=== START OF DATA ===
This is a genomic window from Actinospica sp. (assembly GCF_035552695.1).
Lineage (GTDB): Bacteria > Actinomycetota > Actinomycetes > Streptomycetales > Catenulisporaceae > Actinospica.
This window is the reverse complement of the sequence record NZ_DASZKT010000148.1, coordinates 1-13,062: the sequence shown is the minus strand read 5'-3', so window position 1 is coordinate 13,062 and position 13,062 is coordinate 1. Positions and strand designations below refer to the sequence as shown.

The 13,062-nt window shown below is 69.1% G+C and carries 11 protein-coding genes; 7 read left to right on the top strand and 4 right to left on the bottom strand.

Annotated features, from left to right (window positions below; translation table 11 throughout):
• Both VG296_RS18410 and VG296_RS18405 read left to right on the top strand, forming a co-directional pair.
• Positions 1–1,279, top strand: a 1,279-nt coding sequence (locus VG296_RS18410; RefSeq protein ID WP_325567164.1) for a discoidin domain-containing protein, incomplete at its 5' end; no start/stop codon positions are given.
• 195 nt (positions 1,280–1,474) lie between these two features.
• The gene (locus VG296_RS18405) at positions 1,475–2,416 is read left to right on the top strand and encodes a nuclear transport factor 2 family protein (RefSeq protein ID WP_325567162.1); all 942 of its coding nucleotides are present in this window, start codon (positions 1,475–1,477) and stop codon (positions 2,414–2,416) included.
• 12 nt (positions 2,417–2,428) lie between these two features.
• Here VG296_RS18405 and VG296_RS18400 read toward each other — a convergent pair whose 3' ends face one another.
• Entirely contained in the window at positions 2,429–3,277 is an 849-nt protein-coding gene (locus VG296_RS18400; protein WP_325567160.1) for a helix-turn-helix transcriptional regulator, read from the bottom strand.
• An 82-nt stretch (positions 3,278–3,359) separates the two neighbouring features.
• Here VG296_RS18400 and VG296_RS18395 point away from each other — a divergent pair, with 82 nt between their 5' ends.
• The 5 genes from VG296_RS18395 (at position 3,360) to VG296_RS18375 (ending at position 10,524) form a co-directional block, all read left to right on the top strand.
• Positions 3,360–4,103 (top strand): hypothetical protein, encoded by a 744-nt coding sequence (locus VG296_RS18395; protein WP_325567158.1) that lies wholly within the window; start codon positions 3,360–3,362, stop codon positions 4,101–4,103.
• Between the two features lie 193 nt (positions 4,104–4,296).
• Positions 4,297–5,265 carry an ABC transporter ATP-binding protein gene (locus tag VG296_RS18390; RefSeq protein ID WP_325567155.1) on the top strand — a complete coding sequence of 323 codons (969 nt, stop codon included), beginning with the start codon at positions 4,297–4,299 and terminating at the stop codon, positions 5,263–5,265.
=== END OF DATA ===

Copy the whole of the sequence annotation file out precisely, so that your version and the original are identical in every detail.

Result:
This is a genomic window from Actinospica sp. (assembly GCF_035552695.1).
Lineage (GTDB): Bacteria > Actinomycetota > Actinomycetes > Streptomycetales > Catenulisporaceae > Actinospica.
This window is the reverse complement of the sequence record NZ_DASZKT010000148.1, coordinates 1-13,062: the sequence shown is the minus strand read 5'-3', so window position 1 is coordinate 13,062 and position 13,062 is coordinate 1. Positions and strand designations below refer to the sequence as shown.

The 13,062-nt window shown below is 69.1% G+C and carries 11 protein-coding genes; 7 read left to right on the top strand and 4 right to left on the bottom strand.

Annotated features, from left to right (window positions below; translation table 11 throughout):
• Both VG296_RS18410 and VG296_RS18405 read left to right on the top strand, forming a co-directional pair.
• Positions 1–1,279, top strand: a 1,279-nt coding sequence (locus VG296_RS18410; RefSeq protein ID WP_325567164.1) for a discoidin domain-containing protein, incomplete at its 5' end; no start/stop codon positions are given.
• 195 nt (positions 1,280–1,474) lie between these two features.
• The gene (locus VG296_RS18405) at positions 1,475–2,416 is read left to right on the top strand and encodes a nuclear transport factor 2 family protein (RefSeq protein ID WP_325567162.1); all 942 of its coding nucleotides are present in this window, start codon (positions 1,475–1,477) and stop codon (positions 2,414–2,416) included.
• 12 nt (positions 2,417–2,428) lie between these two features.
• Here VG296_RS18405 and VG296_RS18400 read toward each other — a convergent pair whose 3' ends face one another.
• Entirely contained in the window at positions 2,429–3,277 is an 849-nt protein-coding gene (locus VG296_RS18400; protein WP_325567160.1) for a helix-turn-helix transcriptional regulator, read from the bottom strand.
• An 82-nt stretch (positions 3,278–3,359) separates the two neighbouring features.
• Here VG296_RS18400 and VG296_RS18395 point away from each other — a divergent pair, with 82 nt between their 5' ends.
• The 5 genes from VG296_RS18395 (at position 3,360) to VG296_RS18375 (ending at position 10,524) form a co-directional block, all read left to right on the top strand.
• Positions 3,360–4,103 (top strand): hypothetical protein, encoded by a 744-nt coding sequence (locus VG296_RS18395; protein WP_325567158.1) that lies wholly within the window; start codon positions 3,360–3,362, stop codon positions 4,101–4,103.
• Between the two features lie 193 nt (positions 4,104–4,296).
• Positions 4,297–5,265 carry an ABC transporter ATP-binding protein gene (locus tag VG296_RS18390; RefSeq protein ID WP_325567155.1) on the top strand — a complete coding sequence of 323 codons (969 nt, stop codon included), beginning with the start codon at positions 4,297–4,299 and terminating at the stop codon, positions 5,263–5,265.